I love me the good old rock. Great playing, solid vocals, memorable songs. Some People Change delivers all that and more! Frontman John Frazier graciously consented to take us through the album track-by-track...
Track 1: The Rod & The Cane
JF: The original inspiration for The Rod & The Cane was from watching an important person in my life who found themselves constantly struggling in life with no ultimate reward. It hit me hard and this song embodies my empathy for the hardships endured throughout. It surprised me how effortlessly the song came together -- once the idea popped into my head, it all poured out in the purest way. I absolutely adore the way the guys played on this track, which was done in one take. John Cowan's harmony vocals are a dream come true! I guess this song was quick to write, a joy to record, and if every song I wrote and recorded were as smooth and fun as this one I'd get a lot more done! Which is, ironically, almost the total opposite of what the song is about.
Track 2: Mother Natureís Son
JF: Iíve always been a Beatles fan, since I was about 10 years old listening to Help. The albums that really stuck with me through the years are Let It Be, Abbey Road, and the White Album. When I was in the pre-production phase of this new FrazierBand album, my manager challenged me to find a cover that we could do in a unique way that would fit with the scope of the band and the sound that I was after. I have always loved the song and I actually think of it as a country song, particularly the lyrics. Working on the arrangement, I found a way to put a country/train beat behind it so that it would groove, and also a fiddle solo in the middle. Iím really happy with the way it turned out, and especially with the interplay between the vocals, fiddle, and flute. I feel lucky to be able to record it, and if Sir Paul is ever listening and digs what he hears, tell him I said ďthanks and call me anytime.
Track 3: Tell Me (Moving Along on the Water)
JF: I wrote this song a couple of years ago with Travis Book (Infamous Stringdusters). Itís the only co-write on the album, so that aspect is pretty cool. It started out as more of a troubadour song: just played and sung solo with an acoustic guitar. Adding the intro and instrumental sections to it was a nice challenge, and I was pleasantly surprised to feel so comfortable with the result. I owe a lot of that to the guys in the band, who fell into the groove and played so beautifully on the session. To me, the instrumental support of the song itself reflects and enhances the questions asked by the lyrics, and creates a singular compositional inquisition that is beyond what I imagined possible with what was, originally and essentially, a simple song.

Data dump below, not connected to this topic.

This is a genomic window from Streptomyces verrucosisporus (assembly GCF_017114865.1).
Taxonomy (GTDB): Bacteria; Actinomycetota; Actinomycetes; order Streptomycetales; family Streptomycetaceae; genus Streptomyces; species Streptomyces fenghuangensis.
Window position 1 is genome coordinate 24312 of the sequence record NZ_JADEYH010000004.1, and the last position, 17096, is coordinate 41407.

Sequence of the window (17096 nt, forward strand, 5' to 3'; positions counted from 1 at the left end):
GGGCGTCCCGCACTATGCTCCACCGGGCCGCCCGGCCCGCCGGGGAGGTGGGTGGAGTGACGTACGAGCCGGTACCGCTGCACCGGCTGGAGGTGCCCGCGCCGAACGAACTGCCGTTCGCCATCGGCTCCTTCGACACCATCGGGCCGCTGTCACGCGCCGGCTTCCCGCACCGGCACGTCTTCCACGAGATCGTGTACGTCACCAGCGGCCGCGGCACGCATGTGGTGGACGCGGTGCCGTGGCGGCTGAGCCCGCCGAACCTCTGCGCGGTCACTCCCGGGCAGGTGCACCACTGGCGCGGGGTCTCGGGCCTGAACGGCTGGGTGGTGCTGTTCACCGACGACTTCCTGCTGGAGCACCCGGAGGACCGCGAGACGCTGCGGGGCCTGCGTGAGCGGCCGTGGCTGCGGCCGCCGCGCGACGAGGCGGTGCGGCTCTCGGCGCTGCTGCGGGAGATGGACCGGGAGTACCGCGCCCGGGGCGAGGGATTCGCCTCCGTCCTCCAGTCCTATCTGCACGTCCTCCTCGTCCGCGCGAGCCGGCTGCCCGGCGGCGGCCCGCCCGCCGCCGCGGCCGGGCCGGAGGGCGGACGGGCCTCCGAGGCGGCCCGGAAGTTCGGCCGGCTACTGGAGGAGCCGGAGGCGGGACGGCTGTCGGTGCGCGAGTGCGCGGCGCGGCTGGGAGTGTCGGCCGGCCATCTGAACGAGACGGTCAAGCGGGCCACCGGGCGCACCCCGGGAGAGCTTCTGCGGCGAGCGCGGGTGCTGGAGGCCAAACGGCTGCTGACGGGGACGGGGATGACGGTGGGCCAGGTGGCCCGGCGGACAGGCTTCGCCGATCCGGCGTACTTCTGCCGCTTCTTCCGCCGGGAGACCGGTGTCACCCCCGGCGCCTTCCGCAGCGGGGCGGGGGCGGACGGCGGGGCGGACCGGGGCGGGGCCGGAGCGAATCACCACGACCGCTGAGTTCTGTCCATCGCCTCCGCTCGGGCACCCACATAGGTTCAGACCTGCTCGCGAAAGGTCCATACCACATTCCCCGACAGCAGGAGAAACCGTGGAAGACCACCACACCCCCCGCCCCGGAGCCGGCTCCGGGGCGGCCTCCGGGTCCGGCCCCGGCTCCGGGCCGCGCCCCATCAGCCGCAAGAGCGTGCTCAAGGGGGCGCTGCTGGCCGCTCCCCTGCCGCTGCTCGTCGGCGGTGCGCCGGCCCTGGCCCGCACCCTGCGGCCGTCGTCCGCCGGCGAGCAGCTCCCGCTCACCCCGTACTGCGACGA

Track 4: Still
JF: A fun work of fiction about a very naughty man, and what he does with some of his time. Boogie your heart out!
Track 5: On That Day
JF: This is an old, old song. I wrote the music over a decade ago, and started on the lyrics more than five years ago although I didnít finish them until right before the session. The only all acoustic treatment we did on the album, Jim can be heard playing cajon (box-drum), and the track feels incredibly intimate and exposed in the best ways.
Track 6: Chillin
JF: This is fusion music, and I truly donít know what to say about it, or how to explain it. All that can be done with this song, in my opinion, is to listen to it.
Track 7: Been All Around This World
JF: This is an old country/blues/folk song from the public domain that I have been singing in various arrangements since high school. This cut is one we have done on the live show for about a year, and actually was intended as a sound check tune in the studio, but it came out with such great feeling we decided to put it on the record.
Track 8: Fall Down/Rise Up
JF: Fall Down/Rise Up is semi-autobiographical, and I hope listeners will find their own pertinence for its lyrics and message.
Track 9: Pie In The Sky
JF: Probably the most fun song on the album, and one of my favorites to play at the live shows.
Track 10: All Together Now
JF: A get-down instrumental that is intentionally divergent from the palette of typical mandolin based instrumental music. I met the Kansas Bible Company Horns playing soccer, fell in love with their band and their sound, knew I wanted them on this track, and the session with them was way more fun than I ever thought I would get to have making an album. Blow boys, blow!
Track 11: Flesh & Bone (Heart & Soul)
JF: A gospel-like song about the human condition and some of its particulars, including but not limited to spiritual and terrestrial life, human interaction, and objectively kindness towards one another. It features my dear friend and inspiring supporter Travis Stinson, whose voice is so perfect for this song, that I am almost anxious that if he starts singing it, no one will like my version anymore. I count having added the choir to the studio recording of this song among the top highlights of my 20-year career.